Everyday Habits to Reduce Stress and Burnout for Medical Professionals


Stress and burnout are bad news for medical professionals, but they're also very common. You can end up experiencing a wide range of symptoms and results due to the combination of the two, from depression to bad patient outcomes. Fortunately, some everyday habits can make it less likely that you get to the point where you're completely burnt out and no longer able to work in the healthcare field. 

[RELATED: Find out everything you need to know about physician burnout and promoting well-being.]

1. Mindfulness

Mindfulness can help you center your thoughts and get your mind into the present. Focus on particular areas in the room that you're in, or simply let your mind become aware of everything around you. Since you can do a mindfulness session quickly, you have the opportunity to fit it in between patients or tests. 

2. Self-Evaluation

What does burnout look like for you? Everyone has their own responses to a major burnout, from apathy to leaving the medical field entirely. You might not know what the symptoms look like in the stages before you get completely burned out. The Well-Being Index is a self-evaluation assessment tool that gives you the opportunity to gauge your burnout levels and the symptoms that you're experiencing. 

The Accreditation Council for Graduate Medical Education (ACGME), is an esteemed organization that sets standards for training and preparing residents and fellow physicians. The Resident/Fellow Well-Being Index is an ACGME-validated self-assessment tool that provides access to tools that identify symptoms of depression and burnout, then offers resources to combat them. Implementing a wellness program that provides an ACGME-accredited self-evaluation tool can benefit your organization tremendously.

3. Breathing Exercises

Deep, slow breathing is another way to quickly destress and bring yourself back to the moment. Several smartphone applications are available that can guide your breath. If you enjoy meditation, you can also fit in a brief session when you get a few minutes in your schedule. 

4. Quality Sleep

Are you getting enough sleep? Many positions in the medical field make it difficult to get quality sleep, but a lack of it can lead to a lot of long-term problems. Outside of burnout, it also impacts your judgment, can lead to depression and may even be a contributing factor in weight issues. Look for ways to improve your sleep length and quality, such as getting a white noise machine, investing in a quality mattress and getting screened for sleep disorders.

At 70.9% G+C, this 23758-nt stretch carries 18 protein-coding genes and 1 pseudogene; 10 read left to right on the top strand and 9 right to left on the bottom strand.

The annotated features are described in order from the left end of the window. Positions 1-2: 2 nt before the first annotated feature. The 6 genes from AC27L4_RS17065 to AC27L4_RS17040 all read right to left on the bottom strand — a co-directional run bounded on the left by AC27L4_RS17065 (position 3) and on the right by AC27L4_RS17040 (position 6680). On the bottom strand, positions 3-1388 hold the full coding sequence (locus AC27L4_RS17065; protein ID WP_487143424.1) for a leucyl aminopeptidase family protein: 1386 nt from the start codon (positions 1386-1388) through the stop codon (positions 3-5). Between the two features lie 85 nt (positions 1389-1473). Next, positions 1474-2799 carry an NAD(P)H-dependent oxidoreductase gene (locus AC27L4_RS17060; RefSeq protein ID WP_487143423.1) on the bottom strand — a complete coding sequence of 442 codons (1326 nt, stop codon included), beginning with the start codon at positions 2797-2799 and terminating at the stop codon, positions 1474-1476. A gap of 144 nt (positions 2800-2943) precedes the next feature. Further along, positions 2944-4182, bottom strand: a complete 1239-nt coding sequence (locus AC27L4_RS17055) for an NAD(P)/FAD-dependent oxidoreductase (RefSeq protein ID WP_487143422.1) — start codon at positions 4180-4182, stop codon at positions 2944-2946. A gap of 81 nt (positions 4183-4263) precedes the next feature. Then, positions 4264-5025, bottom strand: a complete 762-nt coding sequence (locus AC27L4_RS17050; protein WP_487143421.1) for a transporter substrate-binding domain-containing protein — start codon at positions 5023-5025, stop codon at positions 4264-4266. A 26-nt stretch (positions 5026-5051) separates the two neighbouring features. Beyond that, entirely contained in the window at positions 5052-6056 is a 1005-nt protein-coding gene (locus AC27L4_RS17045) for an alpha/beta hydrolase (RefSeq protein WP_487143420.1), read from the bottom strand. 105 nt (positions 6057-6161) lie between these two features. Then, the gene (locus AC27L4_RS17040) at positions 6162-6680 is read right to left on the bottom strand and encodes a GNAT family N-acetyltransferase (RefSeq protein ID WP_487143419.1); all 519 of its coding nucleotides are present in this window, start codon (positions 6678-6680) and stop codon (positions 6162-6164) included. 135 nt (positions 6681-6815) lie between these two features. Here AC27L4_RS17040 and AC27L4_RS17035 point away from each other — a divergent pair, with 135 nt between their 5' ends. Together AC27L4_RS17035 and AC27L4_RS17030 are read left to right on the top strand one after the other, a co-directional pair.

5. Balanced Schedule

How much time do you spend on activities unrelated to your medical profession? While it may be difficult to get a fully balanced schedule, taking the opportunity to see friends and have quality time with family can make the difference. You need some time to decompress and relax. 

ACGME standards require that a wellness plan recognizes the importance of a balanced schedule of work, time with family and friends, and time to attend to personal needs. 

6. Support Groups

An online support group or community can help you feel connected with people going through the same things you are. You can also attend an in-person support group, although this might not be an activity that you can schedule on a daily basis. If you prefer one-on-one support, counselors, therapists and similar professionals may be able to help. 

7. Healthy Diet

A meal made out of vending machine snacks might seem like a good idea when you're juggling multiple patients and you have no time to sit down to eat, but it takes a toll on your body. Look for ways to prepare healthy food at work and home. Consider using grocery delivery and meal box services to cut down on the time you spend making the food. Many grocery stores are turning their attention to healthier prepackaged options, so your lunches and dinners might be as easy as picking something up on the way home. 

Lastly, one way to not deal with stress or burnout is to be quiet about it. Coping mechanisms like ignoring the issue or pushing yourself past the point of exhaustion are completely inefficient, and will not resolve your feelings of stress and burnout.

Staying away from stress and burnout as a medical professional is difficult. These everyday habits get you on the right track to address these issues and help you cope with the difficulties of the job. 


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